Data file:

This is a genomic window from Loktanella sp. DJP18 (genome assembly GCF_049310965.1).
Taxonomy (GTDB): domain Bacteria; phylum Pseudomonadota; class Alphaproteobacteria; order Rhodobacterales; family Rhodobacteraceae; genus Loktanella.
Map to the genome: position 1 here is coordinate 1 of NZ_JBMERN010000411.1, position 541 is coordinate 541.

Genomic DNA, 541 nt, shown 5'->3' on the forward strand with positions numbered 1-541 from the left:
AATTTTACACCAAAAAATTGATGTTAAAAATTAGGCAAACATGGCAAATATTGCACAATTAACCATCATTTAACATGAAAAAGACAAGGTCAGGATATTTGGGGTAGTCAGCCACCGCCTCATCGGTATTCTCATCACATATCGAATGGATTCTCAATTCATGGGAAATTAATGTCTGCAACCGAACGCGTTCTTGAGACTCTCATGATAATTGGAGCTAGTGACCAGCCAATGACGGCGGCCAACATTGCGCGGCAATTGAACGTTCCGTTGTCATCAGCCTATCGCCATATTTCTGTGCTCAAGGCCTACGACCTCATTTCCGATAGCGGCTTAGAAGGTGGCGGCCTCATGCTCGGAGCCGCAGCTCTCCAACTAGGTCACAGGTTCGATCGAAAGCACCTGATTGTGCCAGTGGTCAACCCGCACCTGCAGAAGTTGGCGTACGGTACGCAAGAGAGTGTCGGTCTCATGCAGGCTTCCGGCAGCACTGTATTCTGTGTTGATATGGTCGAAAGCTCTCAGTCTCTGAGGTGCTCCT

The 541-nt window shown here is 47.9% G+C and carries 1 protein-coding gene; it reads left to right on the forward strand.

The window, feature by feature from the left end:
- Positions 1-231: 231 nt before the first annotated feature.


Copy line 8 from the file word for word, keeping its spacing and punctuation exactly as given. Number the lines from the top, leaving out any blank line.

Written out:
- Positions 1-231: 231 nt before the first annotated feature.